March 10, 2008
Today, the patrons were free during the morning to shop and tour Paris on their own. That meant that I was also free to fill my first day in Paris. Trying to decide what to do first in the city of my dreams was an overwhelming task, especially after traveling through two other amazing cities in the last four days and battling a cold which seemed to be enjoying this trip too much to leave.
A few days before I left Los Angeles, I read an article in the LA Times which focused on helping people make the decision to live outside of their home country. In the article, there was a recommended list of things that a person should do when considering if another country/city would make an appropriate new home. The list encapsulated ways to explore how everyday life, which is eventually mundane no matter where you live, would feel in this potential new home. The best way to do this, the article stated, was to skip some of the tourist attractions, which you would doubtfully stop visiting after the first few months in your new home, and instead visit some of the places you would need to go to on a regular basis – laundromats, post offices, libraries, grocery stores, etc. So, on my first full day in Paris I decided – inspired by this article and my dwindling supply of clean underwear – to visit a laundromat.
The concierge at the Paris Hilton was amused when I used an awkward combination of bad English and French to ask if there was a nearby place where I could ‘self wash’ my clothes. “You want to do it yourself? We have laundry service at the hotel” He said with a bemused look which seemed to say, strange American. After I restated my request, he grabbed a map of the area and clearly showed me the two nearest lavanderies. I asked if I would be able to buy soap at the laundromat, and getting into the spirit of my plan, he suggested that I stop at a nearby supermarket and buy the soap powder for less than I would spend at the laundromat.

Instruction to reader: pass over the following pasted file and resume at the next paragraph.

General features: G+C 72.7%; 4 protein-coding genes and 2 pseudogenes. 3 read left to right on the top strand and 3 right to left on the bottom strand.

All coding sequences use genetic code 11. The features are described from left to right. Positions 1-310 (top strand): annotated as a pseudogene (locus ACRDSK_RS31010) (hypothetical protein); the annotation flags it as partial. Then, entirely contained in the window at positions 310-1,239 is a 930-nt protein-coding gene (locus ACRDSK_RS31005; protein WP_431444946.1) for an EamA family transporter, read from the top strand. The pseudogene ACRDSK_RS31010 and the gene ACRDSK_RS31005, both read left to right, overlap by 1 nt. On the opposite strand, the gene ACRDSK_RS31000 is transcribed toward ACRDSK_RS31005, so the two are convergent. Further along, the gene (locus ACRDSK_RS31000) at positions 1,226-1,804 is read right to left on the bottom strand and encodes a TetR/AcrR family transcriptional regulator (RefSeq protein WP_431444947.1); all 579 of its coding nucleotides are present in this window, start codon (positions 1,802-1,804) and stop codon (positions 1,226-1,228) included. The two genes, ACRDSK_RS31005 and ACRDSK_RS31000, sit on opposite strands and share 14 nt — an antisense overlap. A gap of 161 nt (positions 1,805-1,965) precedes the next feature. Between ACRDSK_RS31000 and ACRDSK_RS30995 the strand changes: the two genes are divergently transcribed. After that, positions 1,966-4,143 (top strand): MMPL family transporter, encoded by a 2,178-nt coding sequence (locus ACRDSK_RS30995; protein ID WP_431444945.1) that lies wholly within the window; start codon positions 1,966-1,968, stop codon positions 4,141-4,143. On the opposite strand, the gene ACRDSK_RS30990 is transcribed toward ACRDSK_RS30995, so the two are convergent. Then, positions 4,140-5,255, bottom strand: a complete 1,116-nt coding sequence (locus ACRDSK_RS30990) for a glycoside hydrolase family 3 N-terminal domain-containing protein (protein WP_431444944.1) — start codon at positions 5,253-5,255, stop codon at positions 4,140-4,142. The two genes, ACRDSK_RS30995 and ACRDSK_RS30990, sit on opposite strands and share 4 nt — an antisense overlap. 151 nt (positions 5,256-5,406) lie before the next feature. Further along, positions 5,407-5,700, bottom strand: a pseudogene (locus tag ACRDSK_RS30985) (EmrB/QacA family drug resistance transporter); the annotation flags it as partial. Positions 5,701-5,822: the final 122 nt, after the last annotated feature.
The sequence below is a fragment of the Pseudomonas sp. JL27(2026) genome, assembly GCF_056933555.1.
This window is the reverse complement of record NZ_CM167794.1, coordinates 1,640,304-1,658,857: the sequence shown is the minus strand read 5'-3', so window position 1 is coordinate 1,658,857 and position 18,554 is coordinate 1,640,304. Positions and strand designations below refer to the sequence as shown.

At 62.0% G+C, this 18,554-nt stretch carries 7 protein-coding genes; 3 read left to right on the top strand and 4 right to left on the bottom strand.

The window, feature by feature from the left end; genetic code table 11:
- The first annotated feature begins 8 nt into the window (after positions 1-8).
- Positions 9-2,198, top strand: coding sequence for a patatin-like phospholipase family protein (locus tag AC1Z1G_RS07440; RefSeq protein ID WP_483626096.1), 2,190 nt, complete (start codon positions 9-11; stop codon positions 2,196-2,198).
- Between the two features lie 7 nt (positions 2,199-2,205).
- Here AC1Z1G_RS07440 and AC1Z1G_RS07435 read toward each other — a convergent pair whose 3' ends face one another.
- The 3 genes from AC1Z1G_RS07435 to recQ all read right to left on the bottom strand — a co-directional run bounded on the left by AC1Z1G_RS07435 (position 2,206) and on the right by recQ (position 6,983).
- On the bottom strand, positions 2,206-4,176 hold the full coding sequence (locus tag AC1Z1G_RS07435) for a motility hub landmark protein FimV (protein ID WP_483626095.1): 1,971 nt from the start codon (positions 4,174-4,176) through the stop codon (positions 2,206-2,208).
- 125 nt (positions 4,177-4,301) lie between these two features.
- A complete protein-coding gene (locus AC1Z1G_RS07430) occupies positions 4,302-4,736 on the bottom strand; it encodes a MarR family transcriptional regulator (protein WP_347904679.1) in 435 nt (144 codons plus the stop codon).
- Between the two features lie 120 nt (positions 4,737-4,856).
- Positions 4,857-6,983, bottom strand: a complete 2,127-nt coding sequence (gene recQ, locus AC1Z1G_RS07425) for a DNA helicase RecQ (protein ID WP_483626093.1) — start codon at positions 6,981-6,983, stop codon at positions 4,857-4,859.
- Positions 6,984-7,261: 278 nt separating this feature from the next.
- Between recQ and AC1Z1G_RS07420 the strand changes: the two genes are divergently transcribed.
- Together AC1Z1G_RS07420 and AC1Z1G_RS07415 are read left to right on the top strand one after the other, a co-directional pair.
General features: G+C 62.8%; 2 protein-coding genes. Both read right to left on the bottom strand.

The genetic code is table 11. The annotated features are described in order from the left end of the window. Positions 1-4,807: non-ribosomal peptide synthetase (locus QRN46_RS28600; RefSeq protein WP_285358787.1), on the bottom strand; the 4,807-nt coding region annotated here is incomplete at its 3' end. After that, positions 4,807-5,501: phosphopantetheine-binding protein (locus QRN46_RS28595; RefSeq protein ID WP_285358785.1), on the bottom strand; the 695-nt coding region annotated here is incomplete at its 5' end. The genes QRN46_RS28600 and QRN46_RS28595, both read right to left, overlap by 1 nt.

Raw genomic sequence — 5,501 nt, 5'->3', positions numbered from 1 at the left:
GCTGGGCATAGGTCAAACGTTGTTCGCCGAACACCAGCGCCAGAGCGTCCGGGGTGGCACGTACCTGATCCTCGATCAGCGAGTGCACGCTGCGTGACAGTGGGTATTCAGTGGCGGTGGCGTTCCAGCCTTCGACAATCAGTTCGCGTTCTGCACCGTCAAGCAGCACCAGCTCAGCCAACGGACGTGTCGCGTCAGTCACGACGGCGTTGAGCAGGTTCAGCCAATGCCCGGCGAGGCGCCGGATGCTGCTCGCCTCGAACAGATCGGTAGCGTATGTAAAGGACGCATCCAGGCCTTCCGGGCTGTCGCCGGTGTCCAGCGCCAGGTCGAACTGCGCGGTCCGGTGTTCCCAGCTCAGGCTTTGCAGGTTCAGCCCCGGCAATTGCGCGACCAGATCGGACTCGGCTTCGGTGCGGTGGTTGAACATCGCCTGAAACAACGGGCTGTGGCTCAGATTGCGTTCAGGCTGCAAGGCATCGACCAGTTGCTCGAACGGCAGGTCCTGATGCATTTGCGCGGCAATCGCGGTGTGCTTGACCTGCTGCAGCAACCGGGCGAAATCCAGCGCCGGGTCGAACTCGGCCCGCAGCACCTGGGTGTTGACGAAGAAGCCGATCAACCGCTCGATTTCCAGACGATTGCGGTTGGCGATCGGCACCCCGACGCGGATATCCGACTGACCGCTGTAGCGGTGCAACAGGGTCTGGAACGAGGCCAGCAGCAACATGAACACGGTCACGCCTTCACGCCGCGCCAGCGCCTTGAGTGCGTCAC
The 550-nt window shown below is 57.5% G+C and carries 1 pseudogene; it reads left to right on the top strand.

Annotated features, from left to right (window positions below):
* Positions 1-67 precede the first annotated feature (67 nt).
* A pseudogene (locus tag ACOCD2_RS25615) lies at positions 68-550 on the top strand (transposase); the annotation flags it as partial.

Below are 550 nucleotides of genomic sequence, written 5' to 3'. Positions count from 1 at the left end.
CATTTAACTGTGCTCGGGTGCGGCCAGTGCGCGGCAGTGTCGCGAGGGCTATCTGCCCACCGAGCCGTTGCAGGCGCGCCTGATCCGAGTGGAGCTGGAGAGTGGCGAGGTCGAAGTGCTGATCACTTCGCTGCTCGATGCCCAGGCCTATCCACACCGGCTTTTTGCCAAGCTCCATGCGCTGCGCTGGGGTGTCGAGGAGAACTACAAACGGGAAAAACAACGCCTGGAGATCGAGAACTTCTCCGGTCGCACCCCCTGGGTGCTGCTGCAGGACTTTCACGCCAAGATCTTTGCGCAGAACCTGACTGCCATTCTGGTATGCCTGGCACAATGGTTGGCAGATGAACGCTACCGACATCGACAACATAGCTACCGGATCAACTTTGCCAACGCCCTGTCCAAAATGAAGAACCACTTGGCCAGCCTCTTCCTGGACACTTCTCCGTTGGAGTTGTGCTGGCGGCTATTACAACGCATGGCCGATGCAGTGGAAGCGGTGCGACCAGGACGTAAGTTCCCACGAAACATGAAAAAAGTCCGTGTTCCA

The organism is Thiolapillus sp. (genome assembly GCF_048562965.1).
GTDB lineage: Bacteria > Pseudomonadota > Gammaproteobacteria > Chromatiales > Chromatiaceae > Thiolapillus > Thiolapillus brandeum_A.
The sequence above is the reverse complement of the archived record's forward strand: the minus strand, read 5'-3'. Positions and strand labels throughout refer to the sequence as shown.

My adventure was slightly delayed by a conversation I had with Garrit Jan – a Travtours employee who was traveling with the Orchestra – about helping one of our patrons change her flight back to Los Angeles. He generously took time out from securing the arrangements for the Orchestra – arriving later that afternoon – to personally help me accomplish this task. Afterwards, I left the hotel with a small bag in tow.
I easily found the supermarket that the concierge had mentioned, and I thoroughly enjoyed having so many reasonable choices at my disposal after four days of dealing with the constraints and offensive prices of hotel minibars and airport cafes. I grabbed what I guessed was something similar to Tide for colors, which read MiR couleurs, a bottle of water, and some more batteries for my camera.
Finding the lavanderie was a bit more difficult. After I wandered down a couple of rues, I was surprised to find “Laverie” just as I was about to check my map again. Laverie looked tres pitiful from the outside. Inside, I panicked a bit when I saw that all the signs were in French and the washing machines didn’t have coin slots, so I decided to ask the attendant for help. She looked flustered and a bit annoyed when it became obvious that I didn’t speak French since she did not speak English.